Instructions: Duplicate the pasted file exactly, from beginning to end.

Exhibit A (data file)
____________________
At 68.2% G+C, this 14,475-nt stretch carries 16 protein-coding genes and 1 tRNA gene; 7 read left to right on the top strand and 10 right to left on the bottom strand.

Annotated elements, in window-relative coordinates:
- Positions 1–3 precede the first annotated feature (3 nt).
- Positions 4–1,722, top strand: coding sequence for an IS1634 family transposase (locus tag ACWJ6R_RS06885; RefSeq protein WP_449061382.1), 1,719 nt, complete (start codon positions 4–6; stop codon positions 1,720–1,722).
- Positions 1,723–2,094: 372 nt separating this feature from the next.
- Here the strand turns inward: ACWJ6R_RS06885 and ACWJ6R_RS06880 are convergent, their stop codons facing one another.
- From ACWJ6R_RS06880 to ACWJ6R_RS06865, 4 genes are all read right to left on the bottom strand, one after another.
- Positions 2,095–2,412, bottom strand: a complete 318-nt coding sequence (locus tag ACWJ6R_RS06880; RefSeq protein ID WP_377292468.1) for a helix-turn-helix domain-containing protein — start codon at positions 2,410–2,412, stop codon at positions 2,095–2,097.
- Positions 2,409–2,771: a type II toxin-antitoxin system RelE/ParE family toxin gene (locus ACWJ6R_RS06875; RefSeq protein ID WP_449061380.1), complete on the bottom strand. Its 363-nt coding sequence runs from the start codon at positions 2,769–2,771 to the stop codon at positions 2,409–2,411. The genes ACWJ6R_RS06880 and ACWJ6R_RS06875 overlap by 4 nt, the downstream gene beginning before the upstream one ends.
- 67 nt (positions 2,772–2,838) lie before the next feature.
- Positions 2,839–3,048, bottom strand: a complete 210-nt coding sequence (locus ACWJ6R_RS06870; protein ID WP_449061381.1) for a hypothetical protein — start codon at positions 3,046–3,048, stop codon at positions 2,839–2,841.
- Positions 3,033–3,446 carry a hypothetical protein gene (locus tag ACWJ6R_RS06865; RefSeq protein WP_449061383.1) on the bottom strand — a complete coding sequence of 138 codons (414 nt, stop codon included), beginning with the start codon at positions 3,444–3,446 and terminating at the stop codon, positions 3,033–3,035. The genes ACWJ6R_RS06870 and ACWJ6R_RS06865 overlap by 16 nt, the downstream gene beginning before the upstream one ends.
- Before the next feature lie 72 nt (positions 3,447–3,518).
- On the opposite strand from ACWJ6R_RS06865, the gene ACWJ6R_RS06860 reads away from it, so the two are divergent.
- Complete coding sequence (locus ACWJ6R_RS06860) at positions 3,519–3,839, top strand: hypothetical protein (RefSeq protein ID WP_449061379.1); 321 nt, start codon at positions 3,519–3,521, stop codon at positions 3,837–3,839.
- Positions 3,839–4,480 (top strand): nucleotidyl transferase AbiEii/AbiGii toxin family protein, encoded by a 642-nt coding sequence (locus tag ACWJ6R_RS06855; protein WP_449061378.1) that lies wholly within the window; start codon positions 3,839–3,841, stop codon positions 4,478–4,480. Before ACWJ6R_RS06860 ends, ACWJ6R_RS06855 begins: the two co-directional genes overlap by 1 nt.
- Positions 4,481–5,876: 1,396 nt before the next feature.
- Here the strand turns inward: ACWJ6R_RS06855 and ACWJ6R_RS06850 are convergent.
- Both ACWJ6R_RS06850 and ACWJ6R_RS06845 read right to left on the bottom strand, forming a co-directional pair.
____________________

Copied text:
At 68.2% G+C, this 14,475-nt stretch carries 16 protein-coding genes and 1 tRNA gene; 7 read left to right on the top strand and 10 right to left on the bottom strand.

Annotated elements, in window-relative coordinates:
- Positions 1–3 precede the first annotated feature (3 nt).
- Positions 4–1,722, top strand: coding sequence for an IS1634 family transposase (locus tag ACWJ6R_RS06885; RefSeq protein WP_449061382.1), 1,719 nt, complete (start codon positions 4–6; stop codon positions 1,720–1,722).
- Positions 1,723–2,094: 372 nt separating this feature from the next.
- Here the strand turns inward: ACWJ6R_RS06885 and ACWJ6R_RS06880 are convergent, their stop codons facing one another.
- From ACWJ6R_RS06880 to ACWJ6R_RS06865, 4 genes are all read right to left on the bottom strand, one after another.
- Positions 2,095–2,412, bottom strand: a complete 318-nt coding sequence (locus tag ACWJ6R_RS06880; RefSeq protein ID WP_377292468.1) for a helix-turn-helix domain-containing protein — start codon at positions 2,410–2,412, stop codon at positions 2,095–2,097.
- Positions 2,409–2,771: a type II toxin-antitoxin system RelE/ParE family toxin gene (locus ACWJ6R_RS06875; RefSeq protein ID WP_449061380.1), complete on the bottom strand. Its 363-nt coding sequence runs from the start codon at positions 2,769–2,771 to the stop codon at positions 2,409–2,411. The genes ACWJ6R_RS06880 and ACWJ6R_RS06875 overlap by 4 nt, the downstream gene beginning before the upstream one ends.
- 67 nt (positions 2,772–2,838) lie before the next feature.
- Positions 2,839–3,048, bottom strand: a complete 210-nt coding sequence (locus ACWJ6R_RS06870; protein ID WP_449061381.1) for a hypothetical protein — start codon at positions 3,046–3,048, stop codon at positions 2,839–2,841.
- Positions 3,033–3,446 carry a hypothetical protein gene (locus tag ACWJ6R_RS06865; RefSeq protein WP_449061383.1) on the bottom strand — a complete coding sequence of 138 codons (414 nt, stop codon included), beginning with the start codon at positions 3,444–3,446 and terminating at the stop codon, positions 3,033–3,035. The genes ACWJ6R_RS06870 and ACWJ6R_RS06865 overlap by 16 nt, the downstream gene beginning before the upstream one ends.
- Before the next feature lie 72 nt (positions 3,447–3,518).
- On the opposite strand from ACWJ6R_RS06865, the gene ACWJ6R_RS06860 reads away from it, so the two are divergent.
- Complete coding sequence (locus ACWJ6R_RS06860) at positions 3,519–3,839, top strand: hypothetical protein (RefSeq protein ID WP_449061379.1); 321 nt, start codon at positions 3,519–3,521, stop codon at positions 3,837–3,839.
- Positions 3,839–4,480 (top strand): nucleotidyl transferase AbiEii/AbiGii toxin family protein, encoded by a 642-nt coding sequence (locus tag ACWJ6R_RS06855; protein WP_449061378.1) that lies wholly within the window; start codon positions 3,839–3,841, stop codon positions 4,478–4,480. Before ACWJ6R_RS06860 ends, ACWJ6R_RS06855 begins: the two co-directional genes overlap by 1 nt.
- Positions 4,481–5,876: 1,396 nt before the next feature.
- Here the strand turns inward: ACWJ6R_RS06855 and ACWJ6R_RS06850 are convergent.
- Both ACWJ6R_RS06850 and ACWJ6R_RS06845 read right to left on the bottom strand, forming a co-directional pair.